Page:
TechCrunch has a thing,or a place, called the Deadpool. It’s where social media companies go when they shut down. A look at TechCrunch posts tagged deadpool shows two arrivals so far this year: EventVue, and Yahoo’s Shopping API.

I’d say that these two closings are rather different things. Although each sees the end of a web service, only one sees the end of a company. EventVue is no more, while Yahoo lives on to… well, probably to close more services, among other things.

Yahoo shutting down an API is more like an amputation than a death. Amputations may be gruesome, but the patient is still alive, and may be in better health after the operation.

I want to focus on a couple of recent amputations, each at and by a different widget company. One of the companies is Sprout, which I seem to be moved to cover around this time every year. Two years ago, widgets were hot, and Sprout particularly hot and fresh, drawing quotes such as “SproutBuilder is going to explode the world of widgets on the web.”

Sprout Builder was launched as a freemium service. A year later, in January 2009, the free part (almost) went away. Now the Sprout Builder subscription service is now more. This was pointed out in a comment on this blog by Sumit Chachra (who I find to be the CTO of Tivix, a social media platform for nonprofits).

Sprout Builder is an example of the Amputation Ward, rather than to the Deadpool, because Sprout the Company still exists. What is Sprout now? Its home page answers that question as follows. “Sprout technology allows brands to engage their audiences across the social graph.” I won’t dig into what that actually means – at least not right now.

The current post is more about the amputation of Sprout Builder. Sprout’s blog post, which was published yesterday (i.e. on a US holiday), refers to a “service transition.”

One of the toughest decisions that a start-up faces is where to focus its efforts and resources. Sprout Builder was our first product and has always been near and dear to our hearts. More importantly, we value the customers who have gotten us to where we are today. However, we have made the hard decision to shut down the Sprout Builder subscription service to focus on our enterprise product lines. The only service level that we will continue to offer for Sprout Builder is geared towards enterprise customers. The cost is $2999 a year.

There hasn’t been a lot of coverage of the amputation yet. But a post by Heather Gardner-Madras has already drawn a few comments, all to say the least disappointed with the impending disappearance of sprouts by subscription.

Clearspring is the other service-amputating widget company. Clearspring blogged the news under the title: AddThis, our universal sharing platform. The first half of the post is indeed about AddThis, which Clearspring acquired in 2008. Then:

As AddThis now supports widget sharing, today we’re also announcing our plans to deprecate our original Clearspring Launchpad platform in April of 2010. After that point, the original Launchpad widget-sharing platform will no longer be available and AddThis will be our one sharing platform. Widgets will continue to run until the beginning of 2011. All the while, we will continue to improve the ability of AddThis to share embeddable content…

For long-time Launchpad users, we realize that there are some steps required to transition… We’ve put together comprehensive documentation to help you move from Launchpad to AddThis. We’ve also setup an area on our forum.

Some of the reaction to the deprecation/amputation is on the forum. I won’t link there, since it requires login. A post at Widgetmatic states that those using the Launchpad platform have some transition work, or some broken web pages, ahead of them.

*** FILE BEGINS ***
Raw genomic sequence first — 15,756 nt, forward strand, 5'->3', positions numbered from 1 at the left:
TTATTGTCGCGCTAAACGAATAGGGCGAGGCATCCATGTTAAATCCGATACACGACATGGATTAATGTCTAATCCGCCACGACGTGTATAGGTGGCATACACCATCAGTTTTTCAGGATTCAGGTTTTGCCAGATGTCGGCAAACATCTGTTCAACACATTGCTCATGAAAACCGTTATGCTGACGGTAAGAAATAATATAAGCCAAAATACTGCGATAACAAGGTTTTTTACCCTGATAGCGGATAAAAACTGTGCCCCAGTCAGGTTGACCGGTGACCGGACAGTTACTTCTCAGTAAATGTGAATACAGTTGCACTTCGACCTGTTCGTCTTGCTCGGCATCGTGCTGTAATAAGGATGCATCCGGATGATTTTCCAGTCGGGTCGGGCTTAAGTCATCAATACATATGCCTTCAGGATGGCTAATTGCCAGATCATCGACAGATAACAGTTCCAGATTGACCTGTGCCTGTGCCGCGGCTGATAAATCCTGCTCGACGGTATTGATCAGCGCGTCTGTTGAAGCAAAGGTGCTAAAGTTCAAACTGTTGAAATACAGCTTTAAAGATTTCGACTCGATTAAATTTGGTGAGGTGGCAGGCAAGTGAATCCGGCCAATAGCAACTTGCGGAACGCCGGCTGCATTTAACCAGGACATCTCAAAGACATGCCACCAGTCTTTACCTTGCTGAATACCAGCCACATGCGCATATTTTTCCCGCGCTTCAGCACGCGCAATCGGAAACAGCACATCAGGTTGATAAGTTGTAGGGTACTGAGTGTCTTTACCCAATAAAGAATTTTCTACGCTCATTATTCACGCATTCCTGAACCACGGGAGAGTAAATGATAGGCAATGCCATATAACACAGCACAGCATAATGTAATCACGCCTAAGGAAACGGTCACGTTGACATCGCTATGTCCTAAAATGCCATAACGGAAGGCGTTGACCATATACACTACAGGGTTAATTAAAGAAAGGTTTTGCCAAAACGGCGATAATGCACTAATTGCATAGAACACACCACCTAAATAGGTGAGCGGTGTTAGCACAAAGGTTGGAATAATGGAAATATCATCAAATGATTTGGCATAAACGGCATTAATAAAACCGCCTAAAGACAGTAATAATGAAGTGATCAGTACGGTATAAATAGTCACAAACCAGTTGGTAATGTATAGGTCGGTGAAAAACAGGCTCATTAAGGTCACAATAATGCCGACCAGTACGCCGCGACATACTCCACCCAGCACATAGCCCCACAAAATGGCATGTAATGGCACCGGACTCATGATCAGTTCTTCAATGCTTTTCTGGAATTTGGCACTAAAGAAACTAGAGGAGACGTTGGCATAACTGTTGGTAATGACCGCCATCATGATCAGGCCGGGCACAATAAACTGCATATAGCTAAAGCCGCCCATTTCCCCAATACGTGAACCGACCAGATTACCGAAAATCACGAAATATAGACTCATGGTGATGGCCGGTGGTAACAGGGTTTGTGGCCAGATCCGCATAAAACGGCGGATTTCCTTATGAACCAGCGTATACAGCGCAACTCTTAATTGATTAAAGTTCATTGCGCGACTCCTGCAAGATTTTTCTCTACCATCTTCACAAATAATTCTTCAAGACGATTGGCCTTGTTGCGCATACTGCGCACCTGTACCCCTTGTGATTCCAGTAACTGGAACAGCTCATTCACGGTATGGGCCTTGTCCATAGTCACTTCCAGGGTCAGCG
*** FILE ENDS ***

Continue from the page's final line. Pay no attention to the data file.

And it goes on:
Let’s take a look at some of the differences and similarities between these two amputations. The obvious similarity is that each involves a company that used to be in the widget business, and now downplays the term widget. Sprout seems to have purged the very term from its system. Clearspring is amputating its “widget platform” to focus on its “sharing platform.” I’d say that the idea of a widget, in the sense of a chunk of code that can be embedded on web sites, is alive and well, but that the term has fallen from favor.

The main difference between the amputations relates to market segments. Sprout is cutting off its smaller customers, in order to concentrate on enterprise clients. Clearspring seems to want to keep its customers, and to transition them to its favored platform.

Some Clearspring users will indeed transition to AddThis. Some will transition to a platform offered by a different provider, perhaps reasoning that Clearspring has pulled one platform from under them and might pull another. Yet other Clearspring users will simply let their widgets die on deprecation day.

I come into the last of these groups. I got very excited when I found that it was possible to use Clearspring widgets at WordPress.com, an environment hostile to many widgets. I’m inclined to be relieved that my excitement died down, and that I didn’t get heavily into developing Clearspring widgets for others to use at WordPress.com.

So that was a first visit to the web’s amputation ward. I hope that it wasn’t too gruesome. I also hope that it illustrates the difference between the amputation ward and the deadpool.

Lala continues to be the music site I use the most. I haven’t used its playlist feature much, but I did create a playlist this week, and I did embed it in the previous post.

I couldn’t remember how to embed a Lala playlist in WordPress,com, did a Google search, and then found that I myself had posted an example months ago. I didn’t post step-by-step instructions on how to do so, and I didn’t get round to posting such instructions, even when a commenter asked for them. I’m glad to say that the commenter, Chris Martins, took the initiative and posted instructions once he worked it out.

Widget Strategist

November 20, 2008